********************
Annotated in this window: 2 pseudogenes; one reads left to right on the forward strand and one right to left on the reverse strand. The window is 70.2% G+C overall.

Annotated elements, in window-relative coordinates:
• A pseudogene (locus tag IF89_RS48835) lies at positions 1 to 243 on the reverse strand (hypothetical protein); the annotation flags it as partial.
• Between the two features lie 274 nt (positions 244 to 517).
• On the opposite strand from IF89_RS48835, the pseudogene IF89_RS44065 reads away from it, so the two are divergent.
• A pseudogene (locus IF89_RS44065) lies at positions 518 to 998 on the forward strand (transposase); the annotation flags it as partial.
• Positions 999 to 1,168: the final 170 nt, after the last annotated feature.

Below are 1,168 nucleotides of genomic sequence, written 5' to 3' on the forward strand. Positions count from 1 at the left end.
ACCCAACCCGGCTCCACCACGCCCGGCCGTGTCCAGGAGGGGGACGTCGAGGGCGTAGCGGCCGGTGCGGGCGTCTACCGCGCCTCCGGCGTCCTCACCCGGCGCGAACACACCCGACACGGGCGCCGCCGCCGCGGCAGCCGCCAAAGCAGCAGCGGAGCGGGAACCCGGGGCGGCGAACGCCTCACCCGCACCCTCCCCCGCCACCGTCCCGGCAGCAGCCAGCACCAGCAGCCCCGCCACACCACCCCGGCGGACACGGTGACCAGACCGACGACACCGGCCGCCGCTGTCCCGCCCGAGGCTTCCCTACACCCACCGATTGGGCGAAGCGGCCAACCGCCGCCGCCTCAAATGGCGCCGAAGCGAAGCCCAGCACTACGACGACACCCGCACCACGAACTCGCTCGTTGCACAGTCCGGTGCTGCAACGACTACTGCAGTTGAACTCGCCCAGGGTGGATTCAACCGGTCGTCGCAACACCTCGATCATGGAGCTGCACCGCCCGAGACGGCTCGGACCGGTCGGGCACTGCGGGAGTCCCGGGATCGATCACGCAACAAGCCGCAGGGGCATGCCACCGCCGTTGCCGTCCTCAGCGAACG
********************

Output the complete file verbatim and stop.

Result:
Annotated in this window: 2 pseudogenes; one reads left to right on the forward strand and one right to left on the reverse strand. The window is 70.2% G+C overall.

Annotated elements, in window-relative coordinates:
• A pseudogene (locus tag IF89_RS48835) lies at positions 1 to 243 on the reverse strand (hypothetical protein); the annotation flags it as partial.
• Between the two features lie 274 nt (positions 244 to 517).
• On the opposite strand from IF89_RS48835, the pseudogene IF89_RS44065 reads away from it, so the two are divergent.
• A pseudogene (locus IF89_RS44065) lies at positions 518 to 998 on the forward strand (transposase); the annotation flags it as partial.
• Positions 999 to 1,168: the final 170 nt, after the last annotated feature.

Below are 1,168 nucleotides of genomic sequence, written 5' to 3' on the forward strand. Positions count from 1 at the left end.
ACCCAACCCGGCTCCACCACGCCCGGCCGTGTCCAGGAGGGGGACGTCGAGGGCGTAGCGGCCGGTGCGGGCGTCTACCGCGCCTCCGGCGTCCTCACCCGGCGCGAACACACCCGACACGGGCGCCGCCGCCGCGGCAGCCGCCAAAGCAGCAGCGGAGCGGGAACCCGGGGCGGCGAACGCCTCACCCGCACCCTCCCCCGCCACCGTCCCGGCAGCAGCCAGCACCAGCAGCCCCGCCACACCACCCCGGCGGACACGGTGACCAGACCGACGACACCGGCCGCCGCTGTCCCGCCCGAGGCTTCCCTACACCCACCGATTGGGCGAAGCGGCCAACCGCCGCCGCCTCAAATGGCGCCGAAGCGAAGCCCAGCACTACGACGACACCCGCACCACGAACTCGCTCGTTGCACAGTCCGGTGCTGCAACGACTACTGCAGTTGAACTCGCCCAGGGTGGATTCAACCGGTCGTCGCAACACCTCGATCATGGAGCTGCACCGCCCGAGACGGCTCGGACCGGTCGGGCACTGCGGGAGTCCCGGGATCGATCACGCAACAAGCCGCAGGGGCATGCCACCGCCGTTGCCGTCCTCAGCGAACG